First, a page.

In the Marxist tradition, particularly important is the theory of ideology as a “false consciousness” imposed by the ruling class on individuals through a cultural and educational system in order to maintain a privileged position. It was developed in the 20th century by philosophers György Lukács, Theodor Adorno, Herbert Marcuse, Louis Althusser, and others. However, in the modern world, their constructs have become extremely simplified. While Karl Marx believed that true, objective consciousness will emerge at a certain stage of economic and social development, and Sigmund Freud insisted that psychological therapy was needed for that, today’s proponents of critical theories simply suggest changing a person’s thinking to that which is considered correct by making legislative adjustments, banning unjust and spreading fair opinions, or through surgery. So, instead of imposing wrong and repressive perceptions it is necessary to impose free and true ones. If this is Marxism, then it is rather leftist as interpreted by Mao Zedong with his Cultural Revolution and reform schools for intellectuals, not the teachings of Karl Marx or the Frankfurt school.
The new ideological trend seeks to bring not only power, but also personal consciousness under control; hence the parallels with Soviet socialism: the submission of the individual to the public interest, and the subordination of the formal law to justice. In this regard, modern critical theories were greatly influenced by French philosopher Jacques Derrida’s ideas about the “deconstruction” of law in accordance with justice, which he considered to be the human’s impulse or desire for the impossible. There is nothing unique about the idea of contrasting the formal right with ideal justice: it was characteristic of all utopians from Plato to Lenin. But attempts to translate ideal justice into reality have always led to the creation of a repressive system, because it is impossible to force all members of society to follow a speculative idea without resorting to violence.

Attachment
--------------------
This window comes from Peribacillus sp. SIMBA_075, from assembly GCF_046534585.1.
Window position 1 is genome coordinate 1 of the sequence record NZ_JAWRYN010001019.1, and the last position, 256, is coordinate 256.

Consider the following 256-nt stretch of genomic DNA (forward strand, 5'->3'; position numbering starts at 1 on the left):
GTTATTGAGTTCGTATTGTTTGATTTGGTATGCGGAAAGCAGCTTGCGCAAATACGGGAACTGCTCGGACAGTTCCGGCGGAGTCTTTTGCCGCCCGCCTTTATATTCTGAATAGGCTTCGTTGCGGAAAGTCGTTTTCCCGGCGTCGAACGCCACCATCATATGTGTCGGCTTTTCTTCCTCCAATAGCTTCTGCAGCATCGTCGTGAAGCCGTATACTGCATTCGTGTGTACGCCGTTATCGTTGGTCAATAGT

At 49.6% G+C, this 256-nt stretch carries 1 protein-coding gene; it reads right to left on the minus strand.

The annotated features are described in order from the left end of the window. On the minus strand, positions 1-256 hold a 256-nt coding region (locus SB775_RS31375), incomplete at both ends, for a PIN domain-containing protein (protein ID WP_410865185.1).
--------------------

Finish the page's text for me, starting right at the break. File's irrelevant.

The term representing this idea in the modern American vocabulary is ‘equity,’ which can be translated as “justice expressed as the equality of the final result,” in contrast to the justice of formal law expressed as the equality of opportunity.
Another theoretical source of the new ideology is yet another trend of 20th century theoretical leftism, namely, the late existentialism of Jean-Paul Sartre, who transplanted the idea of a personal individual choice from the transcendental field of consciousness to earthly being. As a result, he himself opted for leftist revolutionism, supporting the student movement of the 1960s in Europe and even the Cultural Revolution in China. There is just one step from the binding political choice in favor of socialist progress to the new ideological slogan “silence is violence,” according to which the lack of a correct choice or inaction means conciliation.
To denote new goals, a whole new terminology has been created, which includes concepts that, similarly to Soviet ideology, are quite tricky. For example, “diversity” in an ordinary language means the participation of representatives of different forces and groups, but in the new ideology it justifies the introduction of privileges and quotas for some of them. “Inclusivity” (for example, in education) in reality has the same meaning. “Intersectionality” is not just a study of distinctive features of personal experience and perception by people of mixed descent (who, for example, combine the cultures of several countries), but an intersection of “‘interdependent phenomena’ of oppressions, whether based on race, gender, class, sexuality, disability, nationality, or other social categories,” that is, identification of interconnections between various types of exploitation in order to combat them more effectively.